As he does every weekday morning, an agency executive opened up the professional networking app Fishbowl one Wednesday in March and idly ran through some anonymous threads. He froze when he saw on some threads a mention of his agency citing its purported loss of a major account and planning layoffs. The exec knew this account was not true. But the rumor had seemingly taken on a life of its own: On the app as well as the company’s Slack threads, everyone was discussing this. “We had managers try to dispel the rumors, but in some ways it was almost too late,” he recalls. “It took on a life of its own.”
Gossip has probably always existed in the workplace. Researchers say it can serve as a glue to cement relationships and bring a jolt of energy to normally drab life in offices. Research by psychology professor Frank McAndrew at Knox College has suggested that gossip possibly evolved as a part of natural selection. His theory: Knowing more about people means someone can figure out whether to trust them. And the people one chooses to share more with are those more trusted. Never mind that gossip isn’t always completely accurate.
But the proverbial water cooler in recent years has been replaced by Slack, Gchat and other instant messaging tools. With the workplace ever more connected, productivity tools have been weaponized as unofficial company news services.
“We look at gossip as a form of sentiment,” says an agency CEO who declined to speak on the record. “There are now more places where the chat materializes. There’s Slack and Fishbowl and the comments section on blogs and Twitter. We’re in a culture of venting.”
This culture of venting is also driven by another, more difficult to pin down, force: the very ways people are working today. People are spending more time at work. For individuals who are just entering the workforce, the lines between “work” and “not work” are blurred. Work friends are also regular friends. That means that work-life discussions are also discussions between friends. This can be good for workplace bonding but potentially problematic if it leads to the rapid spread of misinformation.
Agencies have been doing more to detect and respond to problematic “gossip.” TBWA/Chiat/Day has purchased IBM’s Social Pulse software so as to monitor public channels and posts for potential red flags or specific sentiments. The Martin Agency uses a feedback survey tool called TinyPoll to ask employees quick anonymous questions to identify what exactly workers are concerned about. At another agency, its communications and PR teams peruse the app Fishbowl, as part of the morning routine.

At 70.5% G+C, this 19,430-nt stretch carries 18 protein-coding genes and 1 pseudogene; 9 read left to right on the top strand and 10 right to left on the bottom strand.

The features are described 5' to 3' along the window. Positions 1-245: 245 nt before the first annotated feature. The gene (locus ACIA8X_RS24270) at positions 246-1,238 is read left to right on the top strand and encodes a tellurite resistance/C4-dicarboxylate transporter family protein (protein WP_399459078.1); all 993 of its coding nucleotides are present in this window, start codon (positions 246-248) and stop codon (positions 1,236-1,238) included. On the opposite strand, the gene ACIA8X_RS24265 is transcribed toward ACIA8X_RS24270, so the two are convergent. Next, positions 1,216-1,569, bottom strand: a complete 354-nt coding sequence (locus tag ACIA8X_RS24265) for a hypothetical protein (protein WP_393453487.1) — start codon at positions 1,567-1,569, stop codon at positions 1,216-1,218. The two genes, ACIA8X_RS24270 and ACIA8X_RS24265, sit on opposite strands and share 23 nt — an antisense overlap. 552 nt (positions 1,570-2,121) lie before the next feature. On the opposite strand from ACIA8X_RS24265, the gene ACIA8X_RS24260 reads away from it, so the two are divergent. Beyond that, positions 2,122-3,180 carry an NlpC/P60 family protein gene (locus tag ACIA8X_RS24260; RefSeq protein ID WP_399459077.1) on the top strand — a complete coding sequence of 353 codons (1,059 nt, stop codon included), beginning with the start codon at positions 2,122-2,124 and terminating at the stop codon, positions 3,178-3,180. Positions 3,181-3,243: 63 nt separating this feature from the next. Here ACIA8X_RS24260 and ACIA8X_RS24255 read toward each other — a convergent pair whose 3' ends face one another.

A PR lead at one indie agency caught misinformation about her organization and used it to get ahead of the nonstory. “We are all forced in all ways to care more about what people are saying,” says the agency’s CEO. “One of the corollaries to everyone gets a trophy is everyone gets a voice.”
Agency executives say it makes sense to try to be on the alert. One advertising employee says her coworkers leaked gossip to outlets like the blog Agency Spy when “they felt like agency leadership wasn’t being transparent.” Up until a couple years ago, the blog included a comments section rife with rumors and gossip. She adds, “It was a way to force leaders to address things, and it worked.”
According to Fishbowl founder Matt Sunbulli, “Gossip travels differently in siloed channels like IM or Slack than [on]open networks where people know leadership is reading” comments.
Sunbulli says he has witnessed agencies’ reaching out for information after reading certain comments on Fishbowl. “I won’t disagree that gossip is being weaponized,” he allows.
With this as the new reality, advertising companies like The Martin Agency of Richmond, Virginia, are sharpening their focus on transparency and trust, says talent head Tina Chamberlain. The idea is that if they can get ahead of potential situations by being truthful, they can avoid gossip.
And things have shifted quite a bit at Chamberlain’s agency, where about two years ago the longtime creative chief Joe Alexander departed after alleged sexual harassment claims surfaced. When Kristen Cavallo became the new CEO, the agency put its “values” front and center, says Jaclyn Ruelle, who is Chamberlain’s partner in this effort.
“The agency is a brand, and the people are part of the brand,” says Ruelle, The Martin Agency’s director in charge of cultural impact. “Our values have to be focused on candor. Gossip happens every day, but the key now is to be on the front foot,” she observes. “If we’re open and honest about what is going on, then that mitigates [against material from]closed channels popping up on Slack. That can prevent instances of trivial gossip.”
Says TBWA CEO Rob Schwartz: “It goes back to the movie ‘Player.’” He adds, “All rumors are true.”
This article first appeared in www.socialmediatoday.com
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